New Jersey beaches smitten with fecal bacteria advice
A look at why swimmers were warned not to swim at the beaches of New Jersey. Hint: Fecal matter
You may want to think twice before taking a dip.
The water from two New Jersey beaches showed high levels of fecal bacteria after a second set of tests that are performed on Tuesday.
The results come just one day after the testing of all 47 beaches in the state showed an excess of the bacteria, according to NJ.com.
The two beaches in question, Windward Beach Park and East Beach in Pine Beach, both in Ocean County, will remain closed to swimmers until the water is again deemed safe.
Winward Beach Park was closed Wednesday after the water tested high for fecal bacteria.
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Water samples taken on Monday showed 47 beaches tested contained more than 104 colony forming units (cfu) of Enterococci bacteria per 100 milliliters of water, NJ.com reported.
If a water sample comes back with more than 104 cfu, the beach is placed under a swimming advisory due to the potential risk for the health to come in contact with contaminated water.
A spokesman for the Department of Environmental Protection (DEP), Larry Hajna, told NJ.com the bacterium is likely a result of rain and storm water from Sunday and Monday, which may result in higher numbers of cfu.
“In the ocean, everything disappears quickly, but we want to make sure that the water is clear,” Hajna said.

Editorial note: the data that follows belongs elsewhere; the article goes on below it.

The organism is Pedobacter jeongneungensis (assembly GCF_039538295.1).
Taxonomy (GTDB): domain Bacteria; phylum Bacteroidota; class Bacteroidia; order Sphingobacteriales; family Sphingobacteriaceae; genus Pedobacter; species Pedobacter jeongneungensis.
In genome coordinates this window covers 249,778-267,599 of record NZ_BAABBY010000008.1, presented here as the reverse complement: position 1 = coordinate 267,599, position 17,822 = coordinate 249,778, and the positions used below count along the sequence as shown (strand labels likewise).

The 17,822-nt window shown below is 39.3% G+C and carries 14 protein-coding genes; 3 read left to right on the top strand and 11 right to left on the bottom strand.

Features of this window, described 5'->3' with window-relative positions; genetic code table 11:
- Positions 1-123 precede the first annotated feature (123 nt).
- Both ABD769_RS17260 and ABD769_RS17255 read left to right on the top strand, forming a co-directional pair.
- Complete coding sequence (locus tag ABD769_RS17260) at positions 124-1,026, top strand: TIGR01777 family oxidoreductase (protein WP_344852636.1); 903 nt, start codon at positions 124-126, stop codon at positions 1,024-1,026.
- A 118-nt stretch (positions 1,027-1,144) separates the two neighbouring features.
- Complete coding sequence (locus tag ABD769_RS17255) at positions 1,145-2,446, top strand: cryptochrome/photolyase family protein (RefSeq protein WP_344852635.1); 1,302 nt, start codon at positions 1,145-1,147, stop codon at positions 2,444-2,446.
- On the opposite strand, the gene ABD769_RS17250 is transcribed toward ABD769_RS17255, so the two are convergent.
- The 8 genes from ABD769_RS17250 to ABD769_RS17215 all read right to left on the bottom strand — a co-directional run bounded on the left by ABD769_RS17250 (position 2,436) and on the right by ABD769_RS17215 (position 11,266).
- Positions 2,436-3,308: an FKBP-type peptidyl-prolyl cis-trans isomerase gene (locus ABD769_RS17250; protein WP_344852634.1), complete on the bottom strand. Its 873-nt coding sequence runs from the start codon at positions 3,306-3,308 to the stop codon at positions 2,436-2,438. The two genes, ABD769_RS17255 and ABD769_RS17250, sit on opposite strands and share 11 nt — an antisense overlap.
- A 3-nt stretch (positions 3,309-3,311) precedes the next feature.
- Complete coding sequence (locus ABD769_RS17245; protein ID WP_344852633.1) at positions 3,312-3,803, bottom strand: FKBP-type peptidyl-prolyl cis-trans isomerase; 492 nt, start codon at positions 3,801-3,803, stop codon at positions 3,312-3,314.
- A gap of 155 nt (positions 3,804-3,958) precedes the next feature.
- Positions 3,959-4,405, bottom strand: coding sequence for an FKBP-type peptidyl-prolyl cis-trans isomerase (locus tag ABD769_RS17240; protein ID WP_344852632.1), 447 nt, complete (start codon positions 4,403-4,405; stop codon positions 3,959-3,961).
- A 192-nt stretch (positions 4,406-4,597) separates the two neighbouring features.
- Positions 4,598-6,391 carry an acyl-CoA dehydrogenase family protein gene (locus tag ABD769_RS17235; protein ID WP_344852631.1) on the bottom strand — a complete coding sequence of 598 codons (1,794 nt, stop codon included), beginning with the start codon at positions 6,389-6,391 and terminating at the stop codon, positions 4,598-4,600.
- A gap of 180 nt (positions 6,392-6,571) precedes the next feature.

After retesting the water Tuesday, only two of the 47 beaches were closed and the advisory was lifted on the rest of 45.
East Beach on Station Ave. was also closed as a result of polluted water.
Hajna said the two beaches were probably still with a high level, because they are along the river.
“The water is not over and the exchange as soon as in the ocean. The [river] the beaches are usually in closed rooms or in a bay, where the water is more dependent on the tides to change,” he told NJ.com.
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The water is tested again and the results should be in by Thursday afternoon.
Swimming in contaminated water can cause a number of gastro-intestinal symptoms, such as nausea, vomiting, diarrhea and abdominal pain; respiratory symptoms such as sore throat, coughing, a runny nose and sneezing; eye and ear symptoms including irritation, earache; dermatological symptoms such as skin rash and itching, and flu-like symptoms such as fever and chills, the DEP told NJ.com.
Michelle Gant is a writer and editor for Fox News Lifestyle.